Question: Does this facility have a current written policy reflecting the handling of juveniles who are status offenders?
Reference: Illinois Juvenile Court Act 2002 Edition 705ILCS 405/1-2 Purpose and Policy
Reference: Illinois County Jail Standards Section 701.10 b) and Illinois Municipal Jail and Lockup Standards Section 720.25 b)
It is important for police agencies to establish guidelines and procedures for the handling of juvenile case file matters. As stated in Chapter 705ILCS 405, Juvenile Court Act of 1987, formerly (Illinois Revised Statutes 1991 Chapter 37-Juvenile Court Act); as outlined in 705ILCS 405/1-2. When a juvenile is placed in custody it's necessary to provide care and guidance as well as to serve the moral, emotional, mental, and physical welfare of the minor as well as the best interest of the community. The Illinois Juvenile Justice Committee and the Illinois Local Governmental Law Enforcement officer's Training Board has provided a model policy, and encourages all police agencies to view the model policy when available, especially those agencies that may not have a written policy. The written policies should reflect as well as identify the handling and custody of juveniles. The policy should reflect and identify specific areas of police facilities for processing and holding of juveniles and clearly designate those areas for all officers. Agencies within their policy should also reflect whether or not their agency is a "NO HOLD" agency.
If secure custody is an issue, their policy should reflect secure care issues, which should also indicate the specific areas of detention.
Question: Where are status offenders held?
Reference: Illinois County Jai l Standards Section701.270(a)(2) and .Illinois Municipal Jail and Lockup Standards Section 720.150
Illinois Juvenile Court Act 2002 Edition Section 705ILCS 405/1-4.1,
As stated in the Illinois Department of Corrections Standards, "No minor under 16 years of age may be confined in a jail or place ordinarily used for the confinement of prisoners in a police station.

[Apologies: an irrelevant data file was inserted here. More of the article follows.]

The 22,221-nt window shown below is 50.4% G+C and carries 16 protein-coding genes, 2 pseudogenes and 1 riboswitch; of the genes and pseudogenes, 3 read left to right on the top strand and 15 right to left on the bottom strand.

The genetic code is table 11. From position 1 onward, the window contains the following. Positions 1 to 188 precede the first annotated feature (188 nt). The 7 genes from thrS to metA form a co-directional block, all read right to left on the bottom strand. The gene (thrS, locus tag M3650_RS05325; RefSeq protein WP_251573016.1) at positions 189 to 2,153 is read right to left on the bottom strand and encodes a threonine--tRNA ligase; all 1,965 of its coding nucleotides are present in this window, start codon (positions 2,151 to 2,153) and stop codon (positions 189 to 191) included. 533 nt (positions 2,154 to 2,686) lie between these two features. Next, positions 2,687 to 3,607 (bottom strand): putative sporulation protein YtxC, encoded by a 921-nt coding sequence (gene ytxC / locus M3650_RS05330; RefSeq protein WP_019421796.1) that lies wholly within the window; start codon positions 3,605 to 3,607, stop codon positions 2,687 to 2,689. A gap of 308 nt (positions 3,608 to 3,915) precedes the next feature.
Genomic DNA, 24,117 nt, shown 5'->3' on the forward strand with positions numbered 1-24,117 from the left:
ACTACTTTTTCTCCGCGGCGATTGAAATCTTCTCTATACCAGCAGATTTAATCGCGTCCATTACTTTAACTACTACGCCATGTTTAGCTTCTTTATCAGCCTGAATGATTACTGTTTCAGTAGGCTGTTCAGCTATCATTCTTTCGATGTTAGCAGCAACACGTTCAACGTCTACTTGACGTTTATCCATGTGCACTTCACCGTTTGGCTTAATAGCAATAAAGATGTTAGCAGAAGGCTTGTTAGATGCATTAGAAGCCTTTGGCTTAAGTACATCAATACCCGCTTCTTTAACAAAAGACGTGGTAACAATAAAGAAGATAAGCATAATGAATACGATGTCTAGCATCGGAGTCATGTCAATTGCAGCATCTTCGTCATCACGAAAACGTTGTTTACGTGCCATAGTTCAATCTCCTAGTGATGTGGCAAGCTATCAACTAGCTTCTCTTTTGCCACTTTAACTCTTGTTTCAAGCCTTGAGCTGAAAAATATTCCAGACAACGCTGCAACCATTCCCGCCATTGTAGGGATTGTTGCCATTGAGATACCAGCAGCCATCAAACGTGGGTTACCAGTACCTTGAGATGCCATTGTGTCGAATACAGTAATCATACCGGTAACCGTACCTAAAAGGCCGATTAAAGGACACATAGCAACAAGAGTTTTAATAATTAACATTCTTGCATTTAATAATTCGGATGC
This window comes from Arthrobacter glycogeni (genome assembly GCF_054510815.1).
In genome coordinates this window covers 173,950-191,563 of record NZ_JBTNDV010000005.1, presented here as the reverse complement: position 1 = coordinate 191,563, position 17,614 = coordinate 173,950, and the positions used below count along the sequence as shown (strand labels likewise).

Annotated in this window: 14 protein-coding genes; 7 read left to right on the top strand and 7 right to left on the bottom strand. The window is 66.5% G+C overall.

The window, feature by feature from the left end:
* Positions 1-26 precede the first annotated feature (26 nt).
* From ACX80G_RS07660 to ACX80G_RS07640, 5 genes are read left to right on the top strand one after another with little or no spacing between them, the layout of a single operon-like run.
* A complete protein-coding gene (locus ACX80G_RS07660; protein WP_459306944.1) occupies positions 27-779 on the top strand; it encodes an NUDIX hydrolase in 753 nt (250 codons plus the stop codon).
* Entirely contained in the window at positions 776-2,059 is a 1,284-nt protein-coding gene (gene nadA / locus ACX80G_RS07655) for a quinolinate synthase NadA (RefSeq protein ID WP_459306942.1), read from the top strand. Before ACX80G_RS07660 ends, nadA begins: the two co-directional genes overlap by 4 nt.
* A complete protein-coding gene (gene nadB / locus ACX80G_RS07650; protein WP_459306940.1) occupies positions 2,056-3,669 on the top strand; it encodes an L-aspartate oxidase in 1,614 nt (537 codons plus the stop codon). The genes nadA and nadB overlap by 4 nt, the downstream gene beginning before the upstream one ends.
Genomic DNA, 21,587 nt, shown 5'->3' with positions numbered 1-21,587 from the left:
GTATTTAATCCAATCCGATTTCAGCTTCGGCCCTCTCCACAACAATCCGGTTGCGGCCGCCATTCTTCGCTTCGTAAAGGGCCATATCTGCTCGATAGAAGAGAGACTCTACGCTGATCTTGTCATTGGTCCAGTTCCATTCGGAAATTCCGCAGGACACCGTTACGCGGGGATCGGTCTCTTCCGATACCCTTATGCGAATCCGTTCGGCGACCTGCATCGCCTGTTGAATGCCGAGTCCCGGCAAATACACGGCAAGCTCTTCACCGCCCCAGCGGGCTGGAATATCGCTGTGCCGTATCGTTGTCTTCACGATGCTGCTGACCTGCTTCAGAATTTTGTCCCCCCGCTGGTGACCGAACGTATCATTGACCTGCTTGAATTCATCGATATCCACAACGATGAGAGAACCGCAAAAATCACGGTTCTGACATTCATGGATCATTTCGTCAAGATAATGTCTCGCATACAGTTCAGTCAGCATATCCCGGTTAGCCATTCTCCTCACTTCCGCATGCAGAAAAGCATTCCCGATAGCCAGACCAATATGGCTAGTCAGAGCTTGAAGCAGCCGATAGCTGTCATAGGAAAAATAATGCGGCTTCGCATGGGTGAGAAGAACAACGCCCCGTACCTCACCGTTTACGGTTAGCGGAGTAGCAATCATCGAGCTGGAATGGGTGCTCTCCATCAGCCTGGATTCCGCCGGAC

Minors under 17 years of age must be kept separate from confined adults and may not at any time be kept in the same cell, room, or yard with adults confined pursuant to the Criminal Law".
As outlined in the Illinois Juvenile Court Act, 705ILCS 405/1-4.1. Except for minors accused of violation of an order of the court, any minor accused of any act under federal or State Law, or a municipal ordinance that would not be illegal if committed by an adult, cannot be placed in a jail, municipal lockup, detention center or secure correctional facility. This statement is also reflected in Municipal Jail and Lockup Standards 720.150.
There are many issues concerning secure and non-secure custody of minors. It is important to understand that status offenders may not be securely detained under any circumstances.
Illinois law is the same as federal requirements
Issues concerning non-secure custody requires the following five standards to be met:
- Any area where the juvenile is held must be an unlocked multi-purpose area, such as a lobby, office, interrogation or report writing room.
- In no event can the area be designed, or intended to be used for residential purposes.
- The juvenile must not be secured to a cuffing rail or other stationary object.
- The use of the area(s) is limited to providing non-secure custody only long enough for the purposes of identification, investigation, processing, release to parents or arranging transfer to an appropriate agency (juvenile facility or court).
- The juvenile must be under continuous supervision until release.
It should be noted, that during inspection that the area that the juvenile status offender is held is a non secure sight and sound separate area. This area, should be designated for all officers of the department to utilize for interview.
Question: Does your agency make a reasonable attempt to notify the parent or other person legally responsible for the minor's care or the person with whom the minor resides that the minor has been taken into custody and where he or she is being held?